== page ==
KCI worked with the Wildlands Conservancy, the Pennsylvania Fish and Boat Commission, American Rivers, and the National Oceanic and Atmospheric Administration to evaluate fish passage alternatives that could open more than 16 miles of the lower Lehigh River to American shad after 180 years.
The feasibility study focused on achieving a minimum of 80 percent passage of fish swimming upstream to spawning grounds. Fish ladders were installed at both locations in the early 1990s, but even with adjustments to improve passage efficiency, both facilities are operating well below expectations, passing only an estimated 30 percent of fish that reach the dams. KCI researched other means including removing each dam in total, removing portions both horizontally and vertically, building a fish rock ramp, or creating inverted rock ramps.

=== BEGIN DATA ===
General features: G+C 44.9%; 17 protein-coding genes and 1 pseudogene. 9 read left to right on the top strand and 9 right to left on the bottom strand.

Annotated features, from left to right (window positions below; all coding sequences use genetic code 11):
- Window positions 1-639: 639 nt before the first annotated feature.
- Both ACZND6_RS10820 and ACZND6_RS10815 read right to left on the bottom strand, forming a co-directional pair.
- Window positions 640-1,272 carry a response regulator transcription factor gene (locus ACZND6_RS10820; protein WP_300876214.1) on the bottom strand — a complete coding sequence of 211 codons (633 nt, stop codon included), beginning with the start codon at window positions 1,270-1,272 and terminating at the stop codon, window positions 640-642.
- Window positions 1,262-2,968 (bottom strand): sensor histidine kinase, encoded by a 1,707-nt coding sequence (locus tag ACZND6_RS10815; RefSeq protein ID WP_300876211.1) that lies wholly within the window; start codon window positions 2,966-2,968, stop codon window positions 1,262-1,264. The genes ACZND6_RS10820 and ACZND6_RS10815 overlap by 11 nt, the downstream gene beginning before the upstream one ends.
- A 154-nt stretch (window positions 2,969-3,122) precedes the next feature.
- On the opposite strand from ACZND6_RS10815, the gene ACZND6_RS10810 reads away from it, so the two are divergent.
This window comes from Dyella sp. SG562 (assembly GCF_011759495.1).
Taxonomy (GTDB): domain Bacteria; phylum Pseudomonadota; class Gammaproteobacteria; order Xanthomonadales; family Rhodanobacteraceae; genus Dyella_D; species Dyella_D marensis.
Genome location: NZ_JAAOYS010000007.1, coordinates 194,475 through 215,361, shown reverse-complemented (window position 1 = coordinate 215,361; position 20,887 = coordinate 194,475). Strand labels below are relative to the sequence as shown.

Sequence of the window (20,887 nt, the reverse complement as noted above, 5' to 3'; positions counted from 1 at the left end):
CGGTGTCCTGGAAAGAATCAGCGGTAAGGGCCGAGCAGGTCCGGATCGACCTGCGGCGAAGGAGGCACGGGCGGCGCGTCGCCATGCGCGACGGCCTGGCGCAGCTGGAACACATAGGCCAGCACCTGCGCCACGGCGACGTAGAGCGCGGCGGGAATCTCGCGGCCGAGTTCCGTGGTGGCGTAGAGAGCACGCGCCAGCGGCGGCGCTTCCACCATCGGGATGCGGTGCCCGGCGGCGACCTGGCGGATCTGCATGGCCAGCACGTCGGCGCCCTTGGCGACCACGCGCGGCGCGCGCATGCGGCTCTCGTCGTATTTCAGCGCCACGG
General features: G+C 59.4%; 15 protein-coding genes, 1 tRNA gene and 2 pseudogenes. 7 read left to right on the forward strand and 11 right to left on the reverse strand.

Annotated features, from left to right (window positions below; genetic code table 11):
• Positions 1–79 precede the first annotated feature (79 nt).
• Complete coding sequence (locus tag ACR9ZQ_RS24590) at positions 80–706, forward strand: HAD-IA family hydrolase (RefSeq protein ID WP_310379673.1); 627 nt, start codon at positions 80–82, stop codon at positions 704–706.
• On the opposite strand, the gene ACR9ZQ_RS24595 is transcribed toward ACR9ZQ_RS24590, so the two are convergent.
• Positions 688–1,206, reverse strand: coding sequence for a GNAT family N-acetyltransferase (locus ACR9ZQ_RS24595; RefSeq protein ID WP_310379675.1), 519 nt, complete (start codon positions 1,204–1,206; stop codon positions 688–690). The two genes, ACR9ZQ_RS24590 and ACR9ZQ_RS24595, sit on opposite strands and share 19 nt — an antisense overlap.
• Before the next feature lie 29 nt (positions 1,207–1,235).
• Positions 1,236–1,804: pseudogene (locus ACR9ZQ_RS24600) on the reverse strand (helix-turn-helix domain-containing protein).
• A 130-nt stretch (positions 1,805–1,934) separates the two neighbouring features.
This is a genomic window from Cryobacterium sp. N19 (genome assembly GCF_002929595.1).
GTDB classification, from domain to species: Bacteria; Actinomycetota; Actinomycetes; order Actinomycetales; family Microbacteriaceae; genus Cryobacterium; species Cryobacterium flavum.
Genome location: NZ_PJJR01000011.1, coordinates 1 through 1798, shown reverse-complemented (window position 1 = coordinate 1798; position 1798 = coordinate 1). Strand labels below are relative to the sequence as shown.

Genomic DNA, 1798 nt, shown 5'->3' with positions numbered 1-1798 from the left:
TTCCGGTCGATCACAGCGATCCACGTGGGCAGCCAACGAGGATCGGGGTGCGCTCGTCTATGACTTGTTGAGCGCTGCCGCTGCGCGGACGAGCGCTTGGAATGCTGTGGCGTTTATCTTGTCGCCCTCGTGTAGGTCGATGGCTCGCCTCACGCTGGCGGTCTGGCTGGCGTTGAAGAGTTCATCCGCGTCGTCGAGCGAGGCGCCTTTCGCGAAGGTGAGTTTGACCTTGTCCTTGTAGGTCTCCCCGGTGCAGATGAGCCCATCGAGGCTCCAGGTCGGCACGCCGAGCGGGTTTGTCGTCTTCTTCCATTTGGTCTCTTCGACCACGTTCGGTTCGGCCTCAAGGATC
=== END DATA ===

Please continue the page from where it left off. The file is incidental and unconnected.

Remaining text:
The team considered the advantages and disadvantages of each alternative, identified potential impacts and calculated costs for implementation and maintenance. Each option posed significant challenges, including altering scenic views, affecting the adjacent historic canal systems, potentially disrupting existing land uses, and creating unstable conditions because of the materials and methodologies used in constructing the existing dams. Innovative solutions were identified and investigated to address complex issues like interrupting the water source for the historic Lehigh and Delaware canals and protecting upstream infrastructure. The results of the study provided valuable information including potential impacts, benefits, and costs associated with augmentation or removal of each of these dams, so that an ultimate technical decision about the future of these structures can be made by the dam owners.